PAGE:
Visit to the archaeological museum of Delphi, a perfect complement to the visit of the site. Do not miss the statues of the sanctuary of Apollo.
After visiting the Sanctuary of Apollo, we returned to the town of Delphi, making a stop at the Delphi Archaeological Museum. As we told you in the previous article, the ticket we bought for the archaeological site included a visit to the museum as well, so here we didn’t pay more. And here too there were countless cat guides, only this time they didn’t enter the museum.
Practical information to visit Archaeological Museum of Delphi
Which are the schedules?
Keep in mind, you have to hurry, so they don’t close, again, since we went in winter, they close early (at 3 PM). At the entrance they have lockers where you can leave your coats and backpacks (they are free) perfect because the museum was at a fairly good temperature.
Can you take photos?
Fortunately, in this museum you can take photos.
The museum has lobby add-ons, cafeteria and shop services for visitors.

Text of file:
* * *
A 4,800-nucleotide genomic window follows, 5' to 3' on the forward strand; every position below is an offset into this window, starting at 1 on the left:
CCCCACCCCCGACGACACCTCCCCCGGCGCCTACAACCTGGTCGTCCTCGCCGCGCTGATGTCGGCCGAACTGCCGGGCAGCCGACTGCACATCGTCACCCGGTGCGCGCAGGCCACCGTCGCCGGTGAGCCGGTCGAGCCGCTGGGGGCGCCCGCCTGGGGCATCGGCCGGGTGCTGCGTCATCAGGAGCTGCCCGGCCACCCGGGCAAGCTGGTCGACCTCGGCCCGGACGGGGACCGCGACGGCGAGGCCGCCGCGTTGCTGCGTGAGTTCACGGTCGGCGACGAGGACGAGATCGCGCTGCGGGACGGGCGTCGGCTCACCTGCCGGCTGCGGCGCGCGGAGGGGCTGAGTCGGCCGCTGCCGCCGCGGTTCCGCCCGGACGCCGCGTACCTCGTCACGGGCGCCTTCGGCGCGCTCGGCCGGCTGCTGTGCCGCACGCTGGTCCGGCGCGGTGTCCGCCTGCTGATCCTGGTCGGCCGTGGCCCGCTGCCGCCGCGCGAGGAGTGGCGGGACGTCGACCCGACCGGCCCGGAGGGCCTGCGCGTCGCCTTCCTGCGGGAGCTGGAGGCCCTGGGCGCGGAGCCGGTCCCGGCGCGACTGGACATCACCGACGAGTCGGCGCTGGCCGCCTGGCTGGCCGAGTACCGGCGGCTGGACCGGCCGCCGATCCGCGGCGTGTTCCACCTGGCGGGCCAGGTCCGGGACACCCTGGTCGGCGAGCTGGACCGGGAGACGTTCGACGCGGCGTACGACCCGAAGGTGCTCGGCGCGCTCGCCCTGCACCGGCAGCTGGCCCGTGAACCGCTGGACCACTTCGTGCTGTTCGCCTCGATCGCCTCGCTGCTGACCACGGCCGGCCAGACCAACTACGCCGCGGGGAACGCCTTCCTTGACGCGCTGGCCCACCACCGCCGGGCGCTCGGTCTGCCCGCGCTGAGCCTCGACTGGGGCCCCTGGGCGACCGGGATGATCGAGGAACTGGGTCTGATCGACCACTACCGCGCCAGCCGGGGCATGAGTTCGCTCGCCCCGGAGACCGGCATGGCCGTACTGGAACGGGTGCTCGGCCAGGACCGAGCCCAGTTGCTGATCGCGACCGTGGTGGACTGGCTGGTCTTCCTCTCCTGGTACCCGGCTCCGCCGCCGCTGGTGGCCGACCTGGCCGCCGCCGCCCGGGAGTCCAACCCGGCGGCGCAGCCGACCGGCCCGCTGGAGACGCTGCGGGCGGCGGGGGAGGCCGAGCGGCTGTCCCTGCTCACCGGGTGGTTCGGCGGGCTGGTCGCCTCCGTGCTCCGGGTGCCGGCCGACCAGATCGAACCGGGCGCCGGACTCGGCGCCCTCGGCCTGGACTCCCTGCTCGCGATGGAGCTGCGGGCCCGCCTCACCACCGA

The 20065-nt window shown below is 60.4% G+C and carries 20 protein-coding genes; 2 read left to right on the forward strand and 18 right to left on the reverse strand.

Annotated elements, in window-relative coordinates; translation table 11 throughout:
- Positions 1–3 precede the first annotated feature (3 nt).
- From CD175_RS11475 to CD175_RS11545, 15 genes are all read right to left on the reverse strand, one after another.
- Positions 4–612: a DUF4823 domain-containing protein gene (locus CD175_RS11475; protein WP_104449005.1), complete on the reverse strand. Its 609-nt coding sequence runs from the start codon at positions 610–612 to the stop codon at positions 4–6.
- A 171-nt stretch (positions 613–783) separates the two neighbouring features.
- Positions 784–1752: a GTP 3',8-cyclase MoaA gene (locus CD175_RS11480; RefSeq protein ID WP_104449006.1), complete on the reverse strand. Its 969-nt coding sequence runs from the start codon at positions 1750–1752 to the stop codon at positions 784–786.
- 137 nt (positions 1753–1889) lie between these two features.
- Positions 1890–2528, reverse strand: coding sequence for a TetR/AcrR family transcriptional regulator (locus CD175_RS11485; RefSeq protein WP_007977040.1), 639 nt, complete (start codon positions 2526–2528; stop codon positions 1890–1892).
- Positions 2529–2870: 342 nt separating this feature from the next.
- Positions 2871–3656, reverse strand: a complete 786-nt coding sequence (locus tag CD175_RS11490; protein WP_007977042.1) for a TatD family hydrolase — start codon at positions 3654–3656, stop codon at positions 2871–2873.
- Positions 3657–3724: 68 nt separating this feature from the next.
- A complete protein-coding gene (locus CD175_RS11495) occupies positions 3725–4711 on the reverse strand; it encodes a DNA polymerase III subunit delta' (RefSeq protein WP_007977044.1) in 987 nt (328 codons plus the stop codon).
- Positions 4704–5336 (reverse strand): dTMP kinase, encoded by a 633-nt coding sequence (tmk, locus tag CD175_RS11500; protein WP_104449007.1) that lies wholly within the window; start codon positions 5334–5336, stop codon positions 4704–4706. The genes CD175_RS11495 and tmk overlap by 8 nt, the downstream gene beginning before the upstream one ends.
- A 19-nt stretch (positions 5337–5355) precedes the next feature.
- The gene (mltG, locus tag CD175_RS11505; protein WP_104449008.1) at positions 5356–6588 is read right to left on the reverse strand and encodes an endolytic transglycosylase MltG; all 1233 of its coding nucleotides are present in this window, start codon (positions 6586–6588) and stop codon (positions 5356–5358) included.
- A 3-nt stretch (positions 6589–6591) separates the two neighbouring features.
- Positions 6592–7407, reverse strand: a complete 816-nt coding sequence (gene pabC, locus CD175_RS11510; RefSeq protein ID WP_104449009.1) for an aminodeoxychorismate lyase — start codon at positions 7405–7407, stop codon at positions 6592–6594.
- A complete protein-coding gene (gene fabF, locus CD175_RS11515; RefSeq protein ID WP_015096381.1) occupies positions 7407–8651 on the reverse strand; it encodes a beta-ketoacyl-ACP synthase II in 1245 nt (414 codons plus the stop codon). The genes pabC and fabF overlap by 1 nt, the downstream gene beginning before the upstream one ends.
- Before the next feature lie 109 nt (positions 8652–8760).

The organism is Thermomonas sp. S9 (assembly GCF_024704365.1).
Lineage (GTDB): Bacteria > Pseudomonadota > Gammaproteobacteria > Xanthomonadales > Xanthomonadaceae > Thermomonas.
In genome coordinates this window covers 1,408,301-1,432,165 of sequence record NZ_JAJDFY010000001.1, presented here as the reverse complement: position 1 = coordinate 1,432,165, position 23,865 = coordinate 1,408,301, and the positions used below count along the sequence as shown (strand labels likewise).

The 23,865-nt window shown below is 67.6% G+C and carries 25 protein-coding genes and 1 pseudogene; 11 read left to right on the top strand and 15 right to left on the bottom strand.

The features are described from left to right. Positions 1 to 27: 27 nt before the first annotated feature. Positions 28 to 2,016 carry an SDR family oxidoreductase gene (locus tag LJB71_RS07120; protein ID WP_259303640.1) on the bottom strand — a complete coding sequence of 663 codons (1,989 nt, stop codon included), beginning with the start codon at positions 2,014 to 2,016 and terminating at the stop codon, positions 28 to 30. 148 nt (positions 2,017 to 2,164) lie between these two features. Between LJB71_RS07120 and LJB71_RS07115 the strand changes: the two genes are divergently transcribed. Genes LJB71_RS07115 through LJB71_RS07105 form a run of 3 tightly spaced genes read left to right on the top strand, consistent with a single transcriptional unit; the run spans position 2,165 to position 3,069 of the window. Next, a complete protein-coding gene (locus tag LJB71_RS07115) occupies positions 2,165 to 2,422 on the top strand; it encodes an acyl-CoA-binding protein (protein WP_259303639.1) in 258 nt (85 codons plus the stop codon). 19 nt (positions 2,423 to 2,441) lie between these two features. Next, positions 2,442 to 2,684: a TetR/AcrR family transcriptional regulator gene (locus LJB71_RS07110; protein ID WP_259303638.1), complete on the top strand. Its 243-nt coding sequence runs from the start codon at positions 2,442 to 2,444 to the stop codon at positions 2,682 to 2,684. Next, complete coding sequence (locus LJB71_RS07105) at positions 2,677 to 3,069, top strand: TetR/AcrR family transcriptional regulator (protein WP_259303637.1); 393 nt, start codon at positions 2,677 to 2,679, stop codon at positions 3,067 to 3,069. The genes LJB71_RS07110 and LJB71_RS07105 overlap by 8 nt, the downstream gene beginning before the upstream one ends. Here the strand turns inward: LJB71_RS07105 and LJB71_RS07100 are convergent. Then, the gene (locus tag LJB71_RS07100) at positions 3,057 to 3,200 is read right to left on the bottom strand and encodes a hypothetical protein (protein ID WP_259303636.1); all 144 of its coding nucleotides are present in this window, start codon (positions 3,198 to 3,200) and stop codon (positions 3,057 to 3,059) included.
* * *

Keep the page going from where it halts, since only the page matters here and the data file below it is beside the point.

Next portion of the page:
Do not miss it!
Perhaps to many it seems boring to go to the museum, but in this case, it is really necessary because the pieces exhibited here are those that were found in the Sanctuary. Let’s say that the Sanctuary and the Museum are two pieces of the same puzzle. In the sanctuary you see where things should be and in the museum you see those things, what has been rescued of them.
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What to see in the Archaeological Museum of Delphi?
The museum, founded in 1903, is one of the most visited in the country. In total, there are fourteen rooms divided into two floors. Here are exhibited above all sculptures, including the famous Charioteer of Delphi and architectural elements or offerings. In addition to the exhibition, which is 2,270 square meters, the funds and conservation rooms occupy spaces that reach 558 square meters. In short, a lot of space dedicated to these pieces so that they are available for visitors to see.
We also saw Cleobis and Biton, two nude male figures; the work of the sculptor Polimedes of Argos. They are from around the year 600 BC.
Some of the exhibited figures were in display cases, like this lion, in which you can even see the painted fretwork.
And here is a model of what the archaeological site was like, to give us an idea of what it was like:
And when we were leaving, I took a picture of the Tholos site in the distance, since unfortunately, there was not enough time to go there and return to eat and take the truck.
And from there we returned to the town to eat and take one last lap.
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